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Monday, April 4, 2011

Best laid plans...

Anyone who has flown Southwest Airlines -- or flew Piedmont Airlines in the 1980s -- is very familiar with the Boeing 737, the best-selling airliner in history. The original 737s entered service in the 1960s. Up-to-date models of the 737 are still being manufactured. If I had a dollar for every hour I've sat in a 737, I could afford a Ch√Ęteau Margaux 1961.

Because most models of the 737 are optimized for short to medium range, they tend to have lots of takeoffs and landings. Aerospace engineers refers to those takeoffs and landings as cycles. It's not uncommon for 737s to fly 50,000 cycles or more before they are recycled into spare parts and soda cans.

Why do cycles matter? Because the interiors of passenger aircraft are pressurized, so that passengers can breathe while the aircraft flies efficiently at high altitudes (the proverbial 33,000 feet). The air at 33,000 feet is too thin to sustain your life. But if you were to bring on board an altimeter and check it from your passenger seat, it would read no higher than 8,000 feet. At that height, you can still breathe.

What's the trick? The aircraft pumps enough air into the cabin -- in a sense, over-filling the cabin with air, relative to what's outside -- so that there is adequate air for your lungs, regardless of how thin the air is outside.

In the process, however, the aircraft is subjected to stress. There's a lot of pressure differential between air at 8,000 feet and air at 33,000 feet. Unlike a balloon being inflated, the aircraft made of metal does not expand as it's filled with air. Rather, the aircraft undergoes tension, an engineering term for being stretched. When the aircraft descends prior to landing, the tension on the airframe is released. Over a long period of time, these cycles of tension can weaken the airframe -- especially where there are scratches or imperfections.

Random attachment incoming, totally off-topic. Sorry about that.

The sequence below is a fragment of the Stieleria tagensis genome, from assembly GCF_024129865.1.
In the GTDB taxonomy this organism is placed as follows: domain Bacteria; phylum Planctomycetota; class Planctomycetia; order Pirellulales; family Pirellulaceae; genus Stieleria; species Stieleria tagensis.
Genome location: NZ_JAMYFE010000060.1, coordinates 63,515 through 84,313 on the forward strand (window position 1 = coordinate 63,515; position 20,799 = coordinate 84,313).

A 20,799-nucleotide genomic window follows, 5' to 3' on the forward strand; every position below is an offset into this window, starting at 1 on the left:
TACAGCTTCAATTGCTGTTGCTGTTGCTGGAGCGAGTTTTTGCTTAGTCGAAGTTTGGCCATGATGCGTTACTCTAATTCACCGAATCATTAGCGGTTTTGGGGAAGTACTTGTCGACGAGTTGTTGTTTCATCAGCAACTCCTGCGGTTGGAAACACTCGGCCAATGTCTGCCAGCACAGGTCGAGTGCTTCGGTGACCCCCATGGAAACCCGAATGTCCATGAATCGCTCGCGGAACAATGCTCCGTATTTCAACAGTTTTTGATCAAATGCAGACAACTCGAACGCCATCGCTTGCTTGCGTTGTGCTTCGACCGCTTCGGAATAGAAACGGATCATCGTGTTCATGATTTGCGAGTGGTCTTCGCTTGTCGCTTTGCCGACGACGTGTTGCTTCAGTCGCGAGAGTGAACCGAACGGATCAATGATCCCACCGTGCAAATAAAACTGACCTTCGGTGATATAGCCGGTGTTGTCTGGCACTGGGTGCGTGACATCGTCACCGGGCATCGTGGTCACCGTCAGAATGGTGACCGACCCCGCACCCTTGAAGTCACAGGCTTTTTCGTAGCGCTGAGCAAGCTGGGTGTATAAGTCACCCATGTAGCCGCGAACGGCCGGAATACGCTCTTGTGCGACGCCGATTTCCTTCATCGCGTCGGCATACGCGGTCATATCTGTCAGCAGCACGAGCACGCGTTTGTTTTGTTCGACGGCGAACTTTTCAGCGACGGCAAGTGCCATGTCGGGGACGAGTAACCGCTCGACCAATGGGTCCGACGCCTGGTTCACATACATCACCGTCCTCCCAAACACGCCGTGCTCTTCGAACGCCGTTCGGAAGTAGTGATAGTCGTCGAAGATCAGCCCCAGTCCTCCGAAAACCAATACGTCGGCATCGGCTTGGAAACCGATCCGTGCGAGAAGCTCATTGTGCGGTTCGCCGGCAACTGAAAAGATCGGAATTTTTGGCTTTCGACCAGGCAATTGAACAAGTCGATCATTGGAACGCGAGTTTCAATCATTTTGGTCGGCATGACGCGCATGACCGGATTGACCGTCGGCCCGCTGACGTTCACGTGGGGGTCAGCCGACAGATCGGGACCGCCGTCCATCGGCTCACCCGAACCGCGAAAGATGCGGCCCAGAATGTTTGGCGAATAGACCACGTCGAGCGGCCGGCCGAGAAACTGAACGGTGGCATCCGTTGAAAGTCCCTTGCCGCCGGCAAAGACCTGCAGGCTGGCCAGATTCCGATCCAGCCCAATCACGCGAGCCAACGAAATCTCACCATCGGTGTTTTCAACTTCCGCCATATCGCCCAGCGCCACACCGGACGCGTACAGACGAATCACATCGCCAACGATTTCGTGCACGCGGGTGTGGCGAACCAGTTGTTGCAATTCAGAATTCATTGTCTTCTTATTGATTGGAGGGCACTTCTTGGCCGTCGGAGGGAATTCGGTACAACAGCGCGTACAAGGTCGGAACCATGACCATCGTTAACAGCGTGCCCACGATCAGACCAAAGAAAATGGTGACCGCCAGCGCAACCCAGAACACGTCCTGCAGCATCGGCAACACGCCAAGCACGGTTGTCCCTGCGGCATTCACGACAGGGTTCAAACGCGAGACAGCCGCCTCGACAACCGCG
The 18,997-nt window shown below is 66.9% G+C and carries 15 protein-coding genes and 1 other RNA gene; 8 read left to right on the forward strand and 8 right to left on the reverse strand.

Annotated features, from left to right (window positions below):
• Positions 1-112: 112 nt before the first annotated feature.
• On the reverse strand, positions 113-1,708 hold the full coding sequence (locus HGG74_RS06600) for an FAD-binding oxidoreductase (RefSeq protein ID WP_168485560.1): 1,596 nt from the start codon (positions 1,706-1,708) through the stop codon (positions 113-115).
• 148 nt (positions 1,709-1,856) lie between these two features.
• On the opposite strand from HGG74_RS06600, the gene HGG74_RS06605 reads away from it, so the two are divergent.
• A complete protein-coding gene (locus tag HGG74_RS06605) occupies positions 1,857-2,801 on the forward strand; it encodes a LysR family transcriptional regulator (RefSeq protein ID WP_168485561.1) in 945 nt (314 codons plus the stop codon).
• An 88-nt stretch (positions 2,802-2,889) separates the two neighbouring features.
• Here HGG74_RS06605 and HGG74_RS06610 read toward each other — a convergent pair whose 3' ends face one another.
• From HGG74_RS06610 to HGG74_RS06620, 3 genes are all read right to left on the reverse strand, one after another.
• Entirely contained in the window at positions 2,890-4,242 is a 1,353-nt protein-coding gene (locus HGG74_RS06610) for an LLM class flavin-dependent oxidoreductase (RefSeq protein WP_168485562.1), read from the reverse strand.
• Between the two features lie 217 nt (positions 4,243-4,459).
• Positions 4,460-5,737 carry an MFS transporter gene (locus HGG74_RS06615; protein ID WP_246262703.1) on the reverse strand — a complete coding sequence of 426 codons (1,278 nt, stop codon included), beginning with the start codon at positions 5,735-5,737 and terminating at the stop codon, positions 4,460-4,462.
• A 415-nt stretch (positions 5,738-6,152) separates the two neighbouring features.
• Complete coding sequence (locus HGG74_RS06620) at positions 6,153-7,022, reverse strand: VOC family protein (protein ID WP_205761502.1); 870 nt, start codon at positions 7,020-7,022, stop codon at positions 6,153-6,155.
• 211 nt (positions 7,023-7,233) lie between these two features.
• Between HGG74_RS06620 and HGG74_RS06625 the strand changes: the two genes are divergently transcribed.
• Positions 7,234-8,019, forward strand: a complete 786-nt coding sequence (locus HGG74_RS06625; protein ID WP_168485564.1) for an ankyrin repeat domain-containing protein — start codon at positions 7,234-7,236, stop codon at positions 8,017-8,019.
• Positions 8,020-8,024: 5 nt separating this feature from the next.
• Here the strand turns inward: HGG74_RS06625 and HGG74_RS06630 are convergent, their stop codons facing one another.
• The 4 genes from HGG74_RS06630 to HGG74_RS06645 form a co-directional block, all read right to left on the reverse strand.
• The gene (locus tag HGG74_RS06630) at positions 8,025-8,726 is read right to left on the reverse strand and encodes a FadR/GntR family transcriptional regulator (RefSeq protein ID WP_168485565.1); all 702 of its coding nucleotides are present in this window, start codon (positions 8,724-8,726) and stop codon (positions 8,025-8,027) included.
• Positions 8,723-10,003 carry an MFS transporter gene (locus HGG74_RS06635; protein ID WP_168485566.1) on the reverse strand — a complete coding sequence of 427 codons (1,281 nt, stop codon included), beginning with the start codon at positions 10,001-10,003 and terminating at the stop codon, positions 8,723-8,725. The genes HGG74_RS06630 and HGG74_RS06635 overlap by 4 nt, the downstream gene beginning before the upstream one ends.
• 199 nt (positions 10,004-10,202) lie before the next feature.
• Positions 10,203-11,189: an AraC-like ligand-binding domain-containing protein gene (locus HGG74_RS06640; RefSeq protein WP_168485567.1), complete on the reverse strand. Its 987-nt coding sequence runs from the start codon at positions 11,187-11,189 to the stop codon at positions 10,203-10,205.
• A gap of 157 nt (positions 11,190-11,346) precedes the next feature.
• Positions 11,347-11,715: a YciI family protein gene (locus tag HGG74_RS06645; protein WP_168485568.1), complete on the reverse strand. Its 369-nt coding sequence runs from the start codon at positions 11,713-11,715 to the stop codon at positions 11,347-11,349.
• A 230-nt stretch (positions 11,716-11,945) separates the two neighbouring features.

That's what caused the decompression of a Southwest 737 several days ago, and it's why the FAA is concerned about all 737s that have more than a certain number of cycles. Thus the FAA asked today that all such aircraft be inspected closely for signs of deterioration that could lead to decompressions if not repaired.

For many years Southwest has operated only 737s. It's a strategy essential to their financial success. Their pilots must learn how to fly only one aircraft, their mechanics must learn how to repair only one aircraft, and their logistics system must stock parts for only one aircraft. That's quite different from most airlines which operate many aircraft types. But there is a risk in putting all one's eggs in one basket, and that's what Southwest is experiencing now. If you're booked on a Southwest flight this week, good luck. And by the way, other airlines won't take Southwest tickets.